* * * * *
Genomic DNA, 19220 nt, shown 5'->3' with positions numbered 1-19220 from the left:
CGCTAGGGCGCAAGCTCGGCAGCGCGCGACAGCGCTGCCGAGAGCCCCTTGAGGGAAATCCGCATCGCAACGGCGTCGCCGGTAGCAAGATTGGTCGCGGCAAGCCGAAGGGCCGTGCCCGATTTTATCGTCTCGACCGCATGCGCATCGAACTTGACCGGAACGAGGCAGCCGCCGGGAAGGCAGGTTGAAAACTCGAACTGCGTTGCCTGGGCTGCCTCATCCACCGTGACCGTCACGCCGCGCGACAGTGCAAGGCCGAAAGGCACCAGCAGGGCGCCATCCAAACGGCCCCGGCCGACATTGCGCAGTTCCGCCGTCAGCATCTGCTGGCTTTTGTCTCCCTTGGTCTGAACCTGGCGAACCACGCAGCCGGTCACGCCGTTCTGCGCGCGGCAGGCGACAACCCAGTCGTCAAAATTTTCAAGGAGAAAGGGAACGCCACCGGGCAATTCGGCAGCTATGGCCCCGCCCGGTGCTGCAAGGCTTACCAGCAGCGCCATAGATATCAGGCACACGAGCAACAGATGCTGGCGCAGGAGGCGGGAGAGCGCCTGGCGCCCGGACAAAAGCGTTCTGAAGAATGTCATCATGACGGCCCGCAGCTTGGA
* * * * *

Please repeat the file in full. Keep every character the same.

Genomic DNA, 19220 nt, shown 5'->3' with positions numbered 1-19220 from the left:
CGCTAGGGCGCAAGCTCGGCAGCGCGCGACAGCGCTGCCGAGAGCCCCTTGAGGGAAATCCGCATCGCAACGGCGTCGCCGGTAGCAAGATTGGTCGCGGCAAGCCGAAGGGCCGTGCCCGATTTTATCGTCTCGACCGCATGCGCATCGAACTTGACCGGAACGAGGCAGCCGCCGGGAAGGCAGGTTGAAAACTCGAACTGCGTTGCCTGGGCTGCCTCATCCACCGTGACCGTCACGCCGCGCGACAGTGCAAGGCCGAAAGGCACCAGCAGGGCGCCATCCAAACGGCCCCGGCCGACATTGCGCAGTTCCGCCGTCAGCATCTGCTGGCTTTTGTCTCCCTTGGTCTGAACCTGGCGAACCACGCAGCCGGTCACGCCGTTCTGCGCGCGGCAGGCGACAACCCAGTCGTCAAAATTTTCAAGGAGAAAGGGAACGCCACCGGGCAATTCGGCAGCTATGGCCCCGCCCGGTGCTGCAAGGCTTACCAGCAGCGCCATAGATATCAGGCACACGAGCAACAGATGCTGGCGCAGGAGGCGGGAGAGCGCCTGGCGCCCGGACAAAAGCGTTCTGAAGAATGTCATCATGACGGCCCGCAGCTTGGA